|Publication number||US4521205 A|
|Application number||US 06/615,380|
|Publication date||Jun 4, 1985|
|Filing date||May 30, 1984|
|Priority date||May 30, 1984|
|Publication number||06615380, 615380, US 4521205 A, US 4521205A, US-A-4521205, US4521205 A, US4521205A|
|Original Assignee||Donald Spector|
|Export Citation||BiBTeX, EndNote, RefMan|
|Patent Citations (9), Referenced by (57), Classifications (19), Legal Events (3)|
|External Links: USPTO, USPTO Assignment, Espacenet|
1. Field of Invention
This invention relates generally to players for pre-recorded magnetic sound tapes, and in particular to a player for tape packages in a cassette or cartridge format in which each package is united with a three-dimensional character thematically related to the recording, the character having eye and mouth openings covered by translucent elements to which light pulses are applied when the recording is being played to impart animation to the character in synchronism with the reproduced sound.
In a magnetic tape sound system operating in the recording mode, the audio signal to be recorded is applied to the coil of a recording head. As the tape is advanced across the head at a constant speed, magnetization is induced in the tape in proportion to the current flowing in the coil. In the playback mode, as the tape advances at the same speed across a reproducing head, flux from the tape intercepts the pick-up coil of the head, the flux variations in the tape inducing an emf in the coil which is amplified and reproduced in a loudspeaker.
Magnetic tape is generally packaged in either a cartridge or cassette format. Many such pre-recorded tape packages are expressly designed for the children's market. A child listening to a tape recording hears sounds emanating from what is essentially a disembodied source, for the typical player has a non-representational or utilitarian form. In order, therefore, to enhance the listening experience, it is known to provide novelty-type players having a molded casing in the form of a familiar character such as Mickey Mouse or Superman.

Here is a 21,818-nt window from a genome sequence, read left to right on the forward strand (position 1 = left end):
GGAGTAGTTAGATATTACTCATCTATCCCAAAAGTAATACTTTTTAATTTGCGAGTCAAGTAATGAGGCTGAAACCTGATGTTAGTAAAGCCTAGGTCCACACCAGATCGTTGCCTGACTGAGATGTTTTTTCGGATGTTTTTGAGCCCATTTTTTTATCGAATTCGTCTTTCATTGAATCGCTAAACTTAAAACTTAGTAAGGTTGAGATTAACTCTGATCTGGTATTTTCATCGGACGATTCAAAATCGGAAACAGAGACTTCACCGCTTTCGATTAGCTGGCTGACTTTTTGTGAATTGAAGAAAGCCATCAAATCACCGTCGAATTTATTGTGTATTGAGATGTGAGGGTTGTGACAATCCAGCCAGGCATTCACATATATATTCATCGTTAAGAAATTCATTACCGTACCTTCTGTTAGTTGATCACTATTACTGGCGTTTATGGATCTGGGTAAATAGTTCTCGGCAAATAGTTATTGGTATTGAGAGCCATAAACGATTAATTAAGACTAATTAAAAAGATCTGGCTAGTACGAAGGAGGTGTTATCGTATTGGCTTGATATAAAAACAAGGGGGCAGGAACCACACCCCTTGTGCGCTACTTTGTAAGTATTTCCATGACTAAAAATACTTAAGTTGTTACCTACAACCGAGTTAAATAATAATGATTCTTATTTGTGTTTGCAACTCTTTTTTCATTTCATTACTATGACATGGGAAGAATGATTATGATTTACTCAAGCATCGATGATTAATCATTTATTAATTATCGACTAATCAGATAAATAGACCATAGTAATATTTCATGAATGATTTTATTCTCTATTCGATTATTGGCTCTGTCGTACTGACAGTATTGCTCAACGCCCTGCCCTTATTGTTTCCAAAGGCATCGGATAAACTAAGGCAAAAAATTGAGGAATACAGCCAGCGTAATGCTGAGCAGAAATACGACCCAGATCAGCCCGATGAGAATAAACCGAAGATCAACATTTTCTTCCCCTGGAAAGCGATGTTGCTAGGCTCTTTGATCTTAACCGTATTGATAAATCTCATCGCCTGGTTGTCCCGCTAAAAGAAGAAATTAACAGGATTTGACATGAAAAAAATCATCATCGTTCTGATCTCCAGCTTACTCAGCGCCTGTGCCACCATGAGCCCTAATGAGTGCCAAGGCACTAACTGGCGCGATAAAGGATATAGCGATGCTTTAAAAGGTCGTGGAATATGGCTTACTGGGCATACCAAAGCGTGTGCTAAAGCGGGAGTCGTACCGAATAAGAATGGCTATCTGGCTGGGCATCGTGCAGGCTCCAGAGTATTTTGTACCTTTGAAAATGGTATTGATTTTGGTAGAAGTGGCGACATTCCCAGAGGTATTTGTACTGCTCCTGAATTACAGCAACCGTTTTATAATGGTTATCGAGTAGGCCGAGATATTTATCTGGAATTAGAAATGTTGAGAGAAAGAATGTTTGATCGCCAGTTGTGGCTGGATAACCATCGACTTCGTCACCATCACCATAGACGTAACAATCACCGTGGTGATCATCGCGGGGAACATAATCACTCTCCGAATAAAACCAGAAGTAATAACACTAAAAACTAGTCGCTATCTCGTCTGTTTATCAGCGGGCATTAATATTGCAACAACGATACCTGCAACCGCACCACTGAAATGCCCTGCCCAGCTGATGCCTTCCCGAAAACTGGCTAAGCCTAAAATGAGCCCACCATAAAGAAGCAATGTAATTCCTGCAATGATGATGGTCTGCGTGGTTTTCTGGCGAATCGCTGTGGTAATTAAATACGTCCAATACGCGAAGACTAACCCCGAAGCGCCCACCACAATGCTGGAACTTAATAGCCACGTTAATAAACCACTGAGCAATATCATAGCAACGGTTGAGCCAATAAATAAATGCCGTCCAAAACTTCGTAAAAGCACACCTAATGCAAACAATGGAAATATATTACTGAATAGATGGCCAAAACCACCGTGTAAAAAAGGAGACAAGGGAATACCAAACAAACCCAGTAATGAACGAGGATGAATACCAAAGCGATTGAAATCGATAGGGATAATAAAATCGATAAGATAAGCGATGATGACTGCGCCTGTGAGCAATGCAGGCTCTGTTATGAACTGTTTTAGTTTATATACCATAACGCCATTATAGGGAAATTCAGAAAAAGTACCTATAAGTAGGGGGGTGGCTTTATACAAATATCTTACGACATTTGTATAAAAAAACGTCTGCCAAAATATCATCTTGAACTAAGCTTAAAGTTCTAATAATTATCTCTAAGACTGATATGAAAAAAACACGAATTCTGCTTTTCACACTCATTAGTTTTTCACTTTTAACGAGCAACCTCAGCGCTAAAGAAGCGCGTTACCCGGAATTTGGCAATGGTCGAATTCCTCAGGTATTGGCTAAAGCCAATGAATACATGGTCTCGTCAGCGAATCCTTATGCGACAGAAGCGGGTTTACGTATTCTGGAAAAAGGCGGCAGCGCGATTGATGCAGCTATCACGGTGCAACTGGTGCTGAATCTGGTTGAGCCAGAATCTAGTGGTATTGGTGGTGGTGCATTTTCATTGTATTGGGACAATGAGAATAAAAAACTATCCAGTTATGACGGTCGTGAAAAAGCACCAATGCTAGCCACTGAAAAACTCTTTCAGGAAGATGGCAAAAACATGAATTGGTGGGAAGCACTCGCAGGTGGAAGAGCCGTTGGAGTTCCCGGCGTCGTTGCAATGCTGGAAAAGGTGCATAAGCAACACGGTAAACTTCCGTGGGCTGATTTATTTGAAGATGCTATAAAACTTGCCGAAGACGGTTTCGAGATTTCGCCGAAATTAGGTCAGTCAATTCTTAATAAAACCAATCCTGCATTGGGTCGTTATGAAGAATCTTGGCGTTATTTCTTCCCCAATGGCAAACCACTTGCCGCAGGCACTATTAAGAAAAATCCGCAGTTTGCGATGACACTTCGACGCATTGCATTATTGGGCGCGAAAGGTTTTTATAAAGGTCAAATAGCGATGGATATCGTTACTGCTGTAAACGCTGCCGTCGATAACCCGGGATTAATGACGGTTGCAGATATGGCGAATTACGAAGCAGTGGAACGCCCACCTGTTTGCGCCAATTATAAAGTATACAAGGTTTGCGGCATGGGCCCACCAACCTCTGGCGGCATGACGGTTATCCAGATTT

Such novelty record players are altogether inaminate, and the character embodied thereby bears no relationship at all to the recording. Thus if a child listens to a tape recording of a story whose principal character is Superman, Wonder Woman or some other popular superhero, a Mickey Mouse novelty player would be incompatible with this recording. By the same token, a musical recording of a singer popular with children (or adolescents) such as Michael Jackson, if played on a Mickey Mouse player, would strike, as it were, a discordant note.
In view of the foregoing, the main object of this invention is to provide a player for a pre-recorded magnetic tape sound package in which the package is united to a three-dimensional character thematically related to the recording, the character acting as a handle to facilitate insertion of the package in the player.
More particularly, an object of this invention is to provide a player acting in combination with a tape package of the above type in which the reproduced audio signal is also applied to a light source to modulate the light produced thereby, the resultant light pulses being conveyed by light guides in the character to translucent elements in the eyes and mouth to impart animation to the character as the recording is being played.
A significant aspect of the invention is that the animation simulated by light pulses is in synchronism with the recording so that the character appears to be speaking or singing the sounds which emanate from the loudspeaker, thereby giving the impression that the character and not the player is the source of the sounds, and enhancing the listening experience.
An important feature of the invention is that the character rather than data on a printed label acts to generally identify the nature of the recording, so that a child not quite able to read can nevertheless select a recording that is to his taste.